Leaving Griffen tied to the doorknob, I went down our driveway in search of someone to help. Before I could even get to a neighbor’s driveway, though, a man passed, walking two big dogs. He must’ve thought I had lost my mind as I recounted my sad – and embarrassing – tale of woe, but yes, he did have a smartphone and he let me get on my Facebook page to access the Messenger. I PM’d Mrs. X successfully, thanked the fellow heartily and went back up to a not-as-impressed Griffen, who was unhappy to be tied to the doorknob. All that was left now was to wait.
Time went by, and we waited. And waited. Of course, because the phone wasn’t mine, I had no way of knowing if Mrs. X even got the message. Griffen kept pawing me as if to say, “Mom, why aren’t we going inside?” Yes, he has quite a lot to say for a dog. But it was a beautiful day, and sitting there beside my boy in front of our door, watching the butterflies working among the huckleberries was not the worst thing in the world. I actually laughed at our dilemma, and the lengths I had had to go to get us out of it.
I half-expected Mr. X to come cruising up the driveway at any minute, laughing with me now about our comedy of errors and so on, but no one came. Griffen was becoming increasingly agitated. Plus, I recently started a consulting gig with a new client and I had quite a bit of work to do, to say nothing of the fact that I had just put in four hours at the shelter and hadn’t eaten anything since breakfast. The situation was becoming more critical, and the possibility of sitting out there until 9PM was becoming more of a reality. If Griffen is anxious now, how will I deal with him when he starts to get hungry for dinner? – and that time was rapidly approaching.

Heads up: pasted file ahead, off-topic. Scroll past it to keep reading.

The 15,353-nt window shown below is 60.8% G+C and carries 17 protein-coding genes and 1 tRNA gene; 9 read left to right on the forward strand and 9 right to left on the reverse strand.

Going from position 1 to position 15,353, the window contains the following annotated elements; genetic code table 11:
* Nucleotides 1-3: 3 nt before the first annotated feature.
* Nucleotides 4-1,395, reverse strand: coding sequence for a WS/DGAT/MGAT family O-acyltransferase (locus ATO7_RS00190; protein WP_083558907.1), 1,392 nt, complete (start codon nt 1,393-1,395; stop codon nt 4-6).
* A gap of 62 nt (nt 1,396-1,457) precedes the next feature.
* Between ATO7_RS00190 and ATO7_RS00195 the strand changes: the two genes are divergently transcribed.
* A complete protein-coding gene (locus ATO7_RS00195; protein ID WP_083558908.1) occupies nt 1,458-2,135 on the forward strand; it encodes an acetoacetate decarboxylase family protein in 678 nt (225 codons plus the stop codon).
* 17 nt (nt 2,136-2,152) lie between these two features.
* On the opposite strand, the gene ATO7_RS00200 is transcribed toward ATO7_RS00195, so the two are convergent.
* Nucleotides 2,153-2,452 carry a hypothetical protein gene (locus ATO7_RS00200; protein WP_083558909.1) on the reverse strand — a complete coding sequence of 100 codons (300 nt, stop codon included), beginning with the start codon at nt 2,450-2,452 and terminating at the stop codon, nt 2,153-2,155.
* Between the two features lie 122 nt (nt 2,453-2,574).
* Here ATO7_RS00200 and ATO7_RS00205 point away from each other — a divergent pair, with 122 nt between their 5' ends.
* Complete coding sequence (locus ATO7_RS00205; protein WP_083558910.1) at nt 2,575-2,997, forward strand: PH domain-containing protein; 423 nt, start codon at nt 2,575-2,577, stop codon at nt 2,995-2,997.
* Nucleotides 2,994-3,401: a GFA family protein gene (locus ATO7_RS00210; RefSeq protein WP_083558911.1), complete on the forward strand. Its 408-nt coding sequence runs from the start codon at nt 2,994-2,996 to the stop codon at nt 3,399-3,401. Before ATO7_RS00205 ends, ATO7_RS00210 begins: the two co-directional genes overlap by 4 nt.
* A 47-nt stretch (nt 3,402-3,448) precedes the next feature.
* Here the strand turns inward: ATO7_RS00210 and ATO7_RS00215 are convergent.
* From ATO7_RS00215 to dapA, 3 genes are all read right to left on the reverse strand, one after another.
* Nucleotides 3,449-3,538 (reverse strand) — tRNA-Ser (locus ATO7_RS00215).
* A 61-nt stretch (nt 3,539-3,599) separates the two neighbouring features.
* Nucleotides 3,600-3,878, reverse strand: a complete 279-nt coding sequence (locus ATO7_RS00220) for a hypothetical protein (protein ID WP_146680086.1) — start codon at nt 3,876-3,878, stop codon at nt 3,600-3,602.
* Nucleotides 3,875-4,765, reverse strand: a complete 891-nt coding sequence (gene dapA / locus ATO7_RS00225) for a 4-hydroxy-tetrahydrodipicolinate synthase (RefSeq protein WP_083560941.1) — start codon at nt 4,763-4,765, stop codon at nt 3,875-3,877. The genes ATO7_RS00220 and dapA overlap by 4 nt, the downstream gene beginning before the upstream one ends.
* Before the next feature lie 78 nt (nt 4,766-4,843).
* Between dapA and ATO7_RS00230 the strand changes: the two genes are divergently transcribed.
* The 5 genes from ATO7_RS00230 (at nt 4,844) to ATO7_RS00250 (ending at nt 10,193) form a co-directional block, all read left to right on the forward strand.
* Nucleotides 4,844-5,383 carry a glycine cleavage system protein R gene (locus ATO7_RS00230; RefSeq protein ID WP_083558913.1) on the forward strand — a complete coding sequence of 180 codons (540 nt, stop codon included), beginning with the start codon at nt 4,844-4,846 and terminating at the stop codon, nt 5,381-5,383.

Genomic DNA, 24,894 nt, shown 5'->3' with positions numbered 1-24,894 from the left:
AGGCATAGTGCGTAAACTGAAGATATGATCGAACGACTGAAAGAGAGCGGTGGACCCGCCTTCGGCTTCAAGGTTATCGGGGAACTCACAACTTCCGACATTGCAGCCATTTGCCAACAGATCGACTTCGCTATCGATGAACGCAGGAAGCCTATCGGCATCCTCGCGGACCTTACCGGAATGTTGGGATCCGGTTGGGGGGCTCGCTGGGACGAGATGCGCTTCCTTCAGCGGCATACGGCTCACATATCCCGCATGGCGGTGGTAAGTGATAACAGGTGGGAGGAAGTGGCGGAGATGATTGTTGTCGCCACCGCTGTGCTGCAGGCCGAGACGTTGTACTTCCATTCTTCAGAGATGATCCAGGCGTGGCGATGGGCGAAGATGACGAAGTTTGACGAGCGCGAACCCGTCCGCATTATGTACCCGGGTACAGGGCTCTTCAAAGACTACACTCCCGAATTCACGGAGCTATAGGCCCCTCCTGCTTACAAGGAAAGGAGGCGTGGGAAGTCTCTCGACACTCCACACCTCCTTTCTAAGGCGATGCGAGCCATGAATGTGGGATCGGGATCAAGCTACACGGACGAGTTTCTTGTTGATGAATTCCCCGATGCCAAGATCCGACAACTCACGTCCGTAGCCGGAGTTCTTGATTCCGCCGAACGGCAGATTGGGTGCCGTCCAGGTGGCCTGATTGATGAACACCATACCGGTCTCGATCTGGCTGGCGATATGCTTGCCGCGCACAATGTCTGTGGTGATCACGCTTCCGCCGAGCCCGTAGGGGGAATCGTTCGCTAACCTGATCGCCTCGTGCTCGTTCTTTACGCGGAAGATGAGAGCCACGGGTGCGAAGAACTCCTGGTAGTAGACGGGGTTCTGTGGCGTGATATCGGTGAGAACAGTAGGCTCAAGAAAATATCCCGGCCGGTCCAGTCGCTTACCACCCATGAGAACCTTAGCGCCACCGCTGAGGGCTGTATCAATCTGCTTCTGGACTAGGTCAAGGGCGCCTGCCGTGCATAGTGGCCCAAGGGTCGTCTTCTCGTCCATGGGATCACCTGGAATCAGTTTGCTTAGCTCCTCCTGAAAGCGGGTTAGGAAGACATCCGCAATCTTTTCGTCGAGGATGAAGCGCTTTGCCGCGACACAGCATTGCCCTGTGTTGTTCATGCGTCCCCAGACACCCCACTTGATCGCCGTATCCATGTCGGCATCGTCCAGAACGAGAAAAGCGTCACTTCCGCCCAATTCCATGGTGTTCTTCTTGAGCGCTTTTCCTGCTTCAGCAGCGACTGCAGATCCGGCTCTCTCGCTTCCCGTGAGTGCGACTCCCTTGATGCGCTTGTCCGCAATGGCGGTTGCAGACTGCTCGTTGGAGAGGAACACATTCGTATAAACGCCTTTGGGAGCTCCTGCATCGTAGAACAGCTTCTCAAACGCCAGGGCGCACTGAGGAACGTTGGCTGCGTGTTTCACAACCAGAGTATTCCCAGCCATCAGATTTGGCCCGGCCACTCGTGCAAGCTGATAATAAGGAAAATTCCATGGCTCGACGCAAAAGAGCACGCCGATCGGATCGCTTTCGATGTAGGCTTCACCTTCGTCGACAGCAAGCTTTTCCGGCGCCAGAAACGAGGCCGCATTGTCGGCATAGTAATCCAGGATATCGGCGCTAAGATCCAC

So – Plan — what letter are we up to now? C? I started to think of who else might have my key. No one currently in the state, unfortunately. And then – wait a second! The proverbial dawn came. Our pet sitter does! Nothing for it but to go back down and find another phone. But none of my neighbors appeared to be home, and no one was as conveniently in the road as before. Just then, the mail lady trundled by in her little white postal truck. Aha! I waited by the box until she got to it, then attempted to explain my situation all over again:
“Could I use your phone to get on Facebook?”
“No, I don’t have Facebook,” she told me.
“No, I just need the internet and I can get on my own Facebook.”
Blank look. Lady, just give me the damn phone. She did finally, and I PM’d our trusty pet sitter and friend, thanked her and went back up the driveway to wait again. About 15 minutes later, the sight of his van pulling up was just about the best thing ever. He gave me the key, I unlocked the door and I let us in. We had been outside for about 2 hours at that point. I immediately got online and PM’d Mrs. X again to tell her that the crisis had been averted, and asked her to let Mr. X know that he didn’t have to come racing home.
The upshot to this convoluted and ridiculous story? Mr. X actually returned about an hour and a half later, wondering why he’d received all these weird messages. Crisis averted? What crisis? He’d been working at a house not ten minutes from mine and had had the ringer turned off on his phone. He’d seen/heard me come in but of course, didn’t know that I didn’t have my keys with me. And as he left, he locked the door behind himself, because, yeah. The only way out of our street by car is to the left, and since we walked in the opposite direction, he didn’t pass us. Otherwise, I would’ve surely flagged him down.
Ugh. So note to self. Never leave the house without the keys again. No matter what. No matter who’s in the house, no matter what they’re doing.
Happy Anniversary, Griffen. You can expect more of the same, because, yeah.
Your goofy Mother.